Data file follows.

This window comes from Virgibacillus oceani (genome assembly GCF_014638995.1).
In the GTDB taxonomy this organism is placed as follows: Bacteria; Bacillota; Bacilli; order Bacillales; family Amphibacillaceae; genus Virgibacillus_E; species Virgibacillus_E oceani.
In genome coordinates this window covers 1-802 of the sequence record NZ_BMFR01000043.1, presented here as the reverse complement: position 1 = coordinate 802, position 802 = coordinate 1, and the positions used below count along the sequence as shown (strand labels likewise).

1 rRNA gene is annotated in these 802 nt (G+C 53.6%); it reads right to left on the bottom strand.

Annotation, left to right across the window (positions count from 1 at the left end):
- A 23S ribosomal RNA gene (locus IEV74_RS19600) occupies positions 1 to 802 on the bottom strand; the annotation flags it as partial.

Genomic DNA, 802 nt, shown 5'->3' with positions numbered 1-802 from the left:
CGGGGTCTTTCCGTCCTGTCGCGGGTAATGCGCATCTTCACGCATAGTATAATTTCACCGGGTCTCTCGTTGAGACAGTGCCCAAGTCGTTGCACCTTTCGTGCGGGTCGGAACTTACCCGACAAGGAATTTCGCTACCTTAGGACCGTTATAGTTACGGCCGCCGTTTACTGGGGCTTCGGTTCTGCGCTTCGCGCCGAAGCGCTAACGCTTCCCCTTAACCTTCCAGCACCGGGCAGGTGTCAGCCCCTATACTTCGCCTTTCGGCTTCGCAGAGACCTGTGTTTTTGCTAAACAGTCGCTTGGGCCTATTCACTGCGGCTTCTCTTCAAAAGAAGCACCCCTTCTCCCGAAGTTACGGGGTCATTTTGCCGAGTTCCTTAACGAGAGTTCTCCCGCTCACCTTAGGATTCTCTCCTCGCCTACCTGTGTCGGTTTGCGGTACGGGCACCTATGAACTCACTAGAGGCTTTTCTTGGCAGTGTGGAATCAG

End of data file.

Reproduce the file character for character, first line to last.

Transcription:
This window comes from Virgibacillus oceani (genome assembly GCF_014638995.1).
In the GTDB taxonomy this organism is placed as follows: Bacteria; Bacillota; Bacilli; order Bacillales; family Amphibacillaceae; genus Virgibacillus_E; species Virgibacillus_E oceani.
In genome coordinates this window covers 1-802 of the sequence record NZ_BMFR01000043.1, presented here as the reverse complement: position 1 = coordinate 802, position 802 = coordinate 1, and the positions used below count along the sequence as shown (strand labels likewise).

1 rRNA gene is annotated in these 802 nt (G+C 53.6%); it reads right to left on the bottom strand.

Annotation, left to right across the window (positions count from 1 at the left end):
- A 23S ribosomal RNA gene (locus IEV74_RS19600) occupies positions 1 to 802 on the bottom strand; the annotation flags it as partial.

Genomic DNA, 802 nt, shown 5'->3' with positions numbered 1-802 from the left:
CGGGGTCTTTCCGTCCTGTCGCGGGTAATGCGCATCTTCACGCATAGTATAATTTCACCGGGTCTCTCGTTGAGACAGTGCCCAAGTCGTTGCACCTTTCGTGCGGGTCGGAACTTACCCGACAAGGAATTTCGCTACCTTAGGACCGTTATAGTTACGGCCGCCGTTTACTGGGGCTTCGGTTCTGCGCTTCGCGCCGAAGCGCTAACGCTTCCCCTTAACCTTCCAGCACCGGGCAGGTGTCAGCCCCTATACTTCGCCTTTCGGCTTCGCAGAGACCTGTGTTTTTGCTAAACAGTCGCTTGGGCCTATTCACTGCGGCTTCTCTTCAAAAGAAGCACCCCTTCTCCCGAAGTTACGGGGTCATTTTGCCGAGTTCCTTAACGAGAGTTCTCCCGCTCACCTTAGGATTCTCTCCTCGCCTACCTGTGTCGGTTTGCGGTACGGGCACCTATGAACTCACTAGAGGCTTTTCTTGGCAGTGTGGAATCAG